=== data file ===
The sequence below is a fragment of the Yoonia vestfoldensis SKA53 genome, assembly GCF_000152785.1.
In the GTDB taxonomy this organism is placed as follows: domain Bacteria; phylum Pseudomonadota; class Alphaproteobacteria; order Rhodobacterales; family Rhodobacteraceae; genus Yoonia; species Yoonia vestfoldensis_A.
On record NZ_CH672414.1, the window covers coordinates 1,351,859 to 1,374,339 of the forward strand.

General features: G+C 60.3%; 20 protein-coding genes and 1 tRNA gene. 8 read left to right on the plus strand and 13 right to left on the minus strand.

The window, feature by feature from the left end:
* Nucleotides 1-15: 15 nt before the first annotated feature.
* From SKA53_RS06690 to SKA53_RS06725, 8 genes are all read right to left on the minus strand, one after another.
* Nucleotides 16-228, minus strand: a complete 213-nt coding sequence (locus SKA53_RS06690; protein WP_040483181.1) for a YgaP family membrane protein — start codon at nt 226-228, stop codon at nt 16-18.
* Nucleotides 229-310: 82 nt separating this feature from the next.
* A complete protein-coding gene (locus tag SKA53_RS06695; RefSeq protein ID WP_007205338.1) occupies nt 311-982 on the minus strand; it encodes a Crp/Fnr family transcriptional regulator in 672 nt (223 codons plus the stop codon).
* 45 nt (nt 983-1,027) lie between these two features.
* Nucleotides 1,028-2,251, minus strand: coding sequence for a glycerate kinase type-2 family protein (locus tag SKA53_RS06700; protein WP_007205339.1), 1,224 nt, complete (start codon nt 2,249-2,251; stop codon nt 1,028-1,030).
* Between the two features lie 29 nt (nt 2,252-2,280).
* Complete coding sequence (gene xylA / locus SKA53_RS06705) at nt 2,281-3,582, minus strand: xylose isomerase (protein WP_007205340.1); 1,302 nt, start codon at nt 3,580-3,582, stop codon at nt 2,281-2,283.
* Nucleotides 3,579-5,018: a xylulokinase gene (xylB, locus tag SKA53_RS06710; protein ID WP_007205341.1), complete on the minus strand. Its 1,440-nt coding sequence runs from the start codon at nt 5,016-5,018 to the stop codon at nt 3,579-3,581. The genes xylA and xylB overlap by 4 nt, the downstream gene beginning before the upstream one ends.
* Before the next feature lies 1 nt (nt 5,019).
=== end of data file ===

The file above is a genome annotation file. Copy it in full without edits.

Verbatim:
The sequence below is a fragment of the Yoonia vestfoldensis SKA53 genome, assembly GCF_000152785.1.
In the GTDB taxonomy this organism is placed as follows: domain Bacteria; phylum Pseudomonadota; class Alphaproteobacteria; order Rhodobacterales; family Rhodobacteraceae; genus Yoonia; species Yoonia vestfoldensis_A.
On record NZ_CH672414.1, the window covers coordinates 1,351,859 to 1,374,339 of the forward strand.

General features: G+C 60.3%; 20 protein-coding genes and 1 tRNA gene. 8 read left to right on the plus strand and 13 right to left on the minus strand.

The window, feature by feature from the left end:
* Nucleotides 1-15: 15 nt before the first annotated feature.
* From SKA53_RS06690 to SKA53_RS06725, 8 genes are all read right to left on the minus strand, one after another.
* Nucleotides 16-228, minus strand: a complete 213-nt coding sequence (locus SKA53_RS06690; protein WP_040483181.1) for a YgaP family membrane protein — start codon at nt 226-228, stop codon at nt 16-18.
* Nucleotides 229-310: 82 nt separating this feature from the next.
* A complete protein-coding gene (locus tag SKA53_RS06695; RefSeq protein ID WP_007205338.1) occupies nt 311-982 on the minus strand; it encodes a Crp/Fnr family transcriptional regulator in 672 nt (223 codons plus the stop codon).
* 45 nt (nt 983-1,027) lie between these two features.
* Nucleotides 1,028-2,251, minus strand: coding sequence for a glycerate kinase type-2 family protein (locus tag SKA53_RS06700; protein WP_007205339.1), 1,224 nt, complete (start codon nt 2,249-2,251; stop codon nt 1,028-1,030).
* Between the two features lie 29 nt (nt 2,252-2,280).
* Complete coding sequence (gene xylA / locus SKA53_RS06705) at nt 2,281-3,582, minus strand: xylose isomerase (protein WP_007205340.1); 1,302 nt, start codon at nt 3,580-3,582, stop codon at nt 2,281-2,283.
* Nucleotides 3,579-5,018: a xylulokinase gene (xylB, locus tag SKA53_RS06710; protein ID WP_007205341.1), complete on the minus strand. Its 1,440-nt coding sequence runs from the start codon at nt 5,016-5,018 to the stop codon at nt 3,579-3,581. The genes xylA and xylB overlap by 4 nt, the downstream gene beginning before the upstream one ends.
* Before the next feature lies 1 nt (nt 5,019).